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Disclaimer: The author of this article is not a professional health expert and purely a self journey experience...

Disclaimer: The author of this article is not a professional health expert and purely a self journey experience shared with you!

Whoever knew that modern eating habits can inevitably result in a hormonal imbalance?

As with all things in life, balance and moderation are key, especially in your diet, which is a bit difficult to follow if you find yourself on a busy schedule having a window to grab drive- through or some fast-food to go. However, this period of quarantine leaves more time to think about other things while we spend more time at home.

As someone who has PCOS, i.e. Polycystic Ovarian Syndrome, I have been reflecting during this time of closed restaurants and a halt to deliveries. An avid lover of junk-food as in today’s contemporary lifestyle, food is engrossed into the daily activity, whether it be our evening trips to “dhabbas” for some masala fries or to pick up McDonald’s for dinner, when there is no time, loyal fast-food chains are always there for comfort and reassurance. What we tend to neglect in our minds are the repercussions of consuming unhealthy amounts of fried, greasy preservatives and inhaling an unhealthy amount of pesticides whilst unaware.

Now in this period of quarantine we find ourselves confined to home-cooked meals and time in the kitchen, a moment perhaps to browse the contents of the substances going into our bodies.

With a hormonal imbalance any nutritionist or doctor will tell you to watch your diet as it is key. Some may even ask you to avoid excessive consumption of meat and to focus primarily on your greens. Over the past two weeks of quarantine I have been observing how my hormones are adapting to these dietary changes.

Preservatives are what can be found in many processed foods, which cause hormone disruption such as weight gain, mimicking estrogen and contributing to our hormones slowly but surely going haywire. Personally, alternating or switching to more whole-foods have physically shown benefits as compared to their predecessors who have an everlasting shelf life. When going grocery shopping, if possible, search for whole grain products rather than processed food constantly on a daily basis will physically make your body feel more energised and less weighed down. Sugar is another dangerous element which is said to increase the risk of cancer itself as well as causing insulin problems leading to diabetes and other conditions which hamper a regular hormone functioning in the body, causing mood swings, excessive testosterone and weight gain.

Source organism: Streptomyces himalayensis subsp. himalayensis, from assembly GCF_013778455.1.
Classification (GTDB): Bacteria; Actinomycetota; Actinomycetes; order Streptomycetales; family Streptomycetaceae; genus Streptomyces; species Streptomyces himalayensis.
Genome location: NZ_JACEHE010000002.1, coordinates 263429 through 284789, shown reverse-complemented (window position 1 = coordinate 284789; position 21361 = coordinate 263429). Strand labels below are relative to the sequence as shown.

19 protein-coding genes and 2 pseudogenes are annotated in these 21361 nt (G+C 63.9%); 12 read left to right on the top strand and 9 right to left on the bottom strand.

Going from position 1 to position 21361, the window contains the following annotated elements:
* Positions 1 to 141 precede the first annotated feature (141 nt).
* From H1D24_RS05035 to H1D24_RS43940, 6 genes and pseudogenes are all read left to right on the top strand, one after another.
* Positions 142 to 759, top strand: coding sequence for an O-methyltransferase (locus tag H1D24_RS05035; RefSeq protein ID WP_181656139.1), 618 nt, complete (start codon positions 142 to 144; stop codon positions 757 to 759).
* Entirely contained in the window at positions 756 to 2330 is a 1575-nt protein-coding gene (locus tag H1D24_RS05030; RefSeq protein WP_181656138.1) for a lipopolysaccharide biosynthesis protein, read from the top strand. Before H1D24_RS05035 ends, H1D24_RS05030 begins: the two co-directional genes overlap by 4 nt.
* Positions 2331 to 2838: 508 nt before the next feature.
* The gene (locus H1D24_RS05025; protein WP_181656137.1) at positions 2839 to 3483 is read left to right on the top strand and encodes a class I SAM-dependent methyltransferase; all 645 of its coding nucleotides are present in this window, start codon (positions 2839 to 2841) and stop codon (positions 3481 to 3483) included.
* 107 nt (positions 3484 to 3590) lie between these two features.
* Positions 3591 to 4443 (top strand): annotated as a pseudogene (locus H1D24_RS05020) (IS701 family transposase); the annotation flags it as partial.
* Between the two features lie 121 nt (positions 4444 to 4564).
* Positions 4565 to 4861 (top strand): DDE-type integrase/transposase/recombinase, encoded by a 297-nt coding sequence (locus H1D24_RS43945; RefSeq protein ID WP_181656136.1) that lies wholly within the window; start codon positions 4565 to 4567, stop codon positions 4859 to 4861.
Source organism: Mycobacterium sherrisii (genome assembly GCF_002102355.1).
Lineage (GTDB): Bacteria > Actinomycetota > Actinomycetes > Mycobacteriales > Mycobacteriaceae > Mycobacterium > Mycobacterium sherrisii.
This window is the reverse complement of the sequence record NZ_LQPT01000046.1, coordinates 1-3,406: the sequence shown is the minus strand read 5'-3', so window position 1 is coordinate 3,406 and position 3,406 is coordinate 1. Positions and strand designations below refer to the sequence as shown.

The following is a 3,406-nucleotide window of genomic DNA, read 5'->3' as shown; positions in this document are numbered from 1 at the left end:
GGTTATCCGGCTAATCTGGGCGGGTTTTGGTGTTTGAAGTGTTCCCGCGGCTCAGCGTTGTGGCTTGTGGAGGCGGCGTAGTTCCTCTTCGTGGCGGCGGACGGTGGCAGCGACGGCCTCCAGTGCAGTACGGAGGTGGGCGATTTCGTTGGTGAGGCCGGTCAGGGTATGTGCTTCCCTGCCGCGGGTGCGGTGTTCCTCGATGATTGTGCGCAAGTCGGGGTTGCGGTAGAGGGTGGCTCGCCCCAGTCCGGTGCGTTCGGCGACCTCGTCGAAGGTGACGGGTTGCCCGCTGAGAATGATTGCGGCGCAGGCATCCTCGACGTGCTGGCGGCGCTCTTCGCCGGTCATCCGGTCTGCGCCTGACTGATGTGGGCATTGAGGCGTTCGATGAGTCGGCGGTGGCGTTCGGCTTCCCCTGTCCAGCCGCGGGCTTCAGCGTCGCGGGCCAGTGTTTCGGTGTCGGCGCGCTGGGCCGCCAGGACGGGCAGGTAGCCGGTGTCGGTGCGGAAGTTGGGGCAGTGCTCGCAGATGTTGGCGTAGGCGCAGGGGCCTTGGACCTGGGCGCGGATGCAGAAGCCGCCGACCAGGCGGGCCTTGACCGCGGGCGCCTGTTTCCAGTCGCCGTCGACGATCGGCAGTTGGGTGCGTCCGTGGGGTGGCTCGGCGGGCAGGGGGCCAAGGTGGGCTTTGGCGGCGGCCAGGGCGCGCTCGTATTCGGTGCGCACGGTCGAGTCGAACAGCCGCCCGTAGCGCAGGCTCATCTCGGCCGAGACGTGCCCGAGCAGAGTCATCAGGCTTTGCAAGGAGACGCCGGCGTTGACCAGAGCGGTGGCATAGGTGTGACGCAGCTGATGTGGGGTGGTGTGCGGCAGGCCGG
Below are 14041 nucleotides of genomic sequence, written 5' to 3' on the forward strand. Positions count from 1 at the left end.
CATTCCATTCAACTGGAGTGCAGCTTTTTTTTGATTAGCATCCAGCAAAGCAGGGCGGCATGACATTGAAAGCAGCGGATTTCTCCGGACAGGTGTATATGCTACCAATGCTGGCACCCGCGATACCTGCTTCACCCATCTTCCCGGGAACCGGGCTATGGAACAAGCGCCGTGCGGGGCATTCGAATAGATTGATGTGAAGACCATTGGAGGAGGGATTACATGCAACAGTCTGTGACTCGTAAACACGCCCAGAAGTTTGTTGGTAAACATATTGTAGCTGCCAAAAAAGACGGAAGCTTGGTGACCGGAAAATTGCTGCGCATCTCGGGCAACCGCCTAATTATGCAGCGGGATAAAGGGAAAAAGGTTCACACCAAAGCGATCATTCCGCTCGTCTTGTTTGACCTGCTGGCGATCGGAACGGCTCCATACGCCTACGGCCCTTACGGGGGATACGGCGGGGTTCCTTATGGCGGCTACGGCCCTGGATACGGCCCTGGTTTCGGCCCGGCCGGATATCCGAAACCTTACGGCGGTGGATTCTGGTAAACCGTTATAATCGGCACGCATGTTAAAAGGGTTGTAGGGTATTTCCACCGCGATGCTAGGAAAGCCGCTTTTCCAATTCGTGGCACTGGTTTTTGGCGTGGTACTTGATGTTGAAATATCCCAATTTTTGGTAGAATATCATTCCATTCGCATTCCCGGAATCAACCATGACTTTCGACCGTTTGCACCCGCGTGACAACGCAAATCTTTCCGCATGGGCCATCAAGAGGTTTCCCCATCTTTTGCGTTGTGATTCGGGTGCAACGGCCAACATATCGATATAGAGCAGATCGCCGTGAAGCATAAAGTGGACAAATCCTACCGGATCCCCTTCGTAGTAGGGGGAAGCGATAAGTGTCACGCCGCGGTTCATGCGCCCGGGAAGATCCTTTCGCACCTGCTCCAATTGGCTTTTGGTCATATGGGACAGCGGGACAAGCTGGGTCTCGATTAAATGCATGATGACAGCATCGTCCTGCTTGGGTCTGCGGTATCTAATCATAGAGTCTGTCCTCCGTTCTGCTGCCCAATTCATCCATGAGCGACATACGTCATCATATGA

The cataclysmic outcome of consuming unhealthy levels of preservatives, pesticides, sugar, grease, increasing or decreasing our levels of cortisol, testosterone, estrogen, progesterone or a healthy functioning impairs our body from feeling good, inducing problems which include acne, hair loss, facial hair, obesity, depression and an abundant list of issues which can be worked on by adjusting our diet plan and adding a regimen of 15 minutes of exercise and stretches, even walking to our daily routine which releases serotonin and endorphins which significantly benefit us, decreasing stress levels we may not be aware of ourselves.

Junk-food contains phthalates, which are chemicals used to lubricate plastics in products to make them more flexible and durable; these chemicals are used in cosmetics, toys, footwear and the processing of food itself, especially fast-food! These chemicals contribute to disrupting the metabolic process and have even said to play a part in the current obesity epidemic in the world.

Personally, googling recipes, asking friends and experimenting in the kitchen, as well as researching more about food products and their health benefits, has proved a useful utilisation of time and my body and state of mind has been affected in a tremendously positive way. Our diet is 70% of what makes up a healthy lifestyle. If we find a balance between satiating our cravings from time to time, preferably a tad more sporadically than we would like, and trying to fit in more home-cooked meals which are richer in protein and where we have the control to choose which nutrients and oils are being used for our consumption.

Ami Zota, an assistant professor of environmental and occupational health at George Washington University conducted a study to anticipate the effect of platelets on those who ate fast-food regularly vs those who did less, has said “Preparing food at home may represent a win-win for consumers. Home-cooked meals can be a good way to reduce sugar, unhealthy fats, and salt.”

Always see a professional for your own personal journey, too and research a lot. All our bodies and hormones are different, so what worked for our author may not work for you - or it might!

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